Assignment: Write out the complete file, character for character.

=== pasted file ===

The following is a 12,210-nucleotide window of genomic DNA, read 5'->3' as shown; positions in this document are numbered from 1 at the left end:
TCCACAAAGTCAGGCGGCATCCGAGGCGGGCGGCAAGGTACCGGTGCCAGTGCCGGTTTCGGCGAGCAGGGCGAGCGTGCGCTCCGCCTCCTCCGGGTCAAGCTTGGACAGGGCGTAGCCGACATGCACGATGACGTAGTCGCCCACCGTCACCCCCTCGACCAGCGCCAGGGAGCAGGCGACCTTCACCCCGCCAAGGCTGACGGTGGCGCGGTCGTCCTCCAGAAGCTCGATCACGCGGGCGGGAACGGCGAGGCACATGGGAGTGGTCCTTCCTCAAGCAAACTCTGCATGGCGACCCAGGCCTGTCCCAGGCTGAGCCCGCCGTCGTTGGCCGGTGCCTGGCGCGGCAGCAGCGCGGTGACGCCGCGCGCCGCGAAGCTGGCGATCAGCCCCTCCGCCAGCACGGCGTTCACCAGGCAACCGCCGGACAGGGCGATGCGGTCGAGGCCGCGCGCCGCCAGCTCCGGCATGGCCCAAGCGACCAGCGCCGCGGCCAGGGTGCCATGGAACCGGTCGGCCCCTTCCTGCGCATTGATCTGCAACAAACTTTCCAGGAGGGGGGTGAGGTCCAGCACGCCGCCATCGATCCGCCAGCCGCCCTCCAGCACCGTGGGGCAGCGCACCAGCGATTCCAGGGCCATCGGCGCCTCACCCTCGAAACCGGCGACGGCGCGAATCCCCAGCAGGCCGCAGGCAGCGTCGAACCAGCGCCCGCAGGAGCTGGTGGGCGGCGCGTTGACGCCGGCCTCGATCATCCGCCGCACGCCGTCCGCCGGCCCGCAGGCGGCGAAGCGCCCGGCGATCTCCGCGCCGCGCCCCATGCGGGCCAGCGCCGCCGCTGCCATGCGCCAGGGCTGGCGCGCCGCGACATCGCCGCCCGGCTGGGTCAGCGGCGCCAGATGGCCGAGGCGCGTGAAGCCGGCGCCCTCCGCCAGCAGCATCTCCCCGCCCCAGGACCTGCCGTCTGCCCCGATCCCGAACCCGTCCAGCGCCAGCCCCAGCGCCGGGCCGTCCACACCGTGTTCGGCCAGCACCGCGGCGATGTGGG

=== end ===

The following is a 12,210-nucleotide window of genomic DNA, read 5'->3' as shown; positions in this document are numbered from 1 at the left end:
TCCACAAAGTCAGGCGGCATCCGAGGCGGGCGGCAAGGTACCGGTGCCAGTGCCGGTTTCGGCGAGCAGGGCGAGCGTGCGCTCCGCCTCCTCCGGGTCAAGCTTGGACAGGGCGTAGCCGACATGCACGATGACGTAGTCGCCCACCGTCACCCCCTCGACCAGCGCCAGGGAGCAGGCGACCTTCACCCCGCCAAGGCTGACGGTGGCGCGGTCGTCCTCCAGAAGCTCGATCACGCGGGCGGGAACGGCGAGGCACATGGGAGTGGTCCTTCCTCAAGCAAACTCTGCATGGCGACCCAGGCCTGTCCCAGGCTGAGCCCGCCGTCGTTGGCCGGTGCCTGGCGCGGCAGCAGCGCGGTGACGCCGCGCGCCGCGAAGCTGGCGATCAGCCCCTCCGCCAGCACGGCGTTCACCAGGCAACCGCCGGACAGGGCGATGCGGTCGAGGCCGCGCGCCGCCAGCTCCGGCATGGCCCAAGCGACCAGCGCCGCGGCCAGGGTGCCATGGAACCGGTCGGCCCCTTCCTGCGCATTGATCTGCAACAAACTTTCCAGGAGGGGGGTGAGGTCCAGCACGCCGCCATCGATCCGCCAGCCGCCCTCCAGCACCGTGGGGCAGCGCACCAGCGATTCCAGGGCCATCGGCGCCTCACCCTCGAAACCGGCGACGGCGCGAATCCCCAGCAGGCCGCAGGCAGCGTCGAACCAGCGCCCGCAGGAGCTGGTGGGCGGCGCGTTGACGCCGGCCTCGATCATCCGCCGCACGCCGTCCGCCGGCCCGCAGGCGGCGAAGCGCCCGGCGATCTCCGCGCCGCGCCCCATGCGGGCCAGCGCCGCCGCTGCCATGCGCCAGGGCTGGCGCGCCGCGACATCGCCGCCCGGCTGGGTCAGCGGCGCCAGATGGCCGAGGCGCGTGAAGCCGGCGCCCTCCGCCAGCAGCATCTCCCCGCCCCAGGACCTGCCGTCTGCCCCGATCCCGAACCCGTCCAGCGCCAGCCCCAGCGCCGGGCCGTCCACACCGTGTTCGGCCAGCACCGCGGCGATGTGGG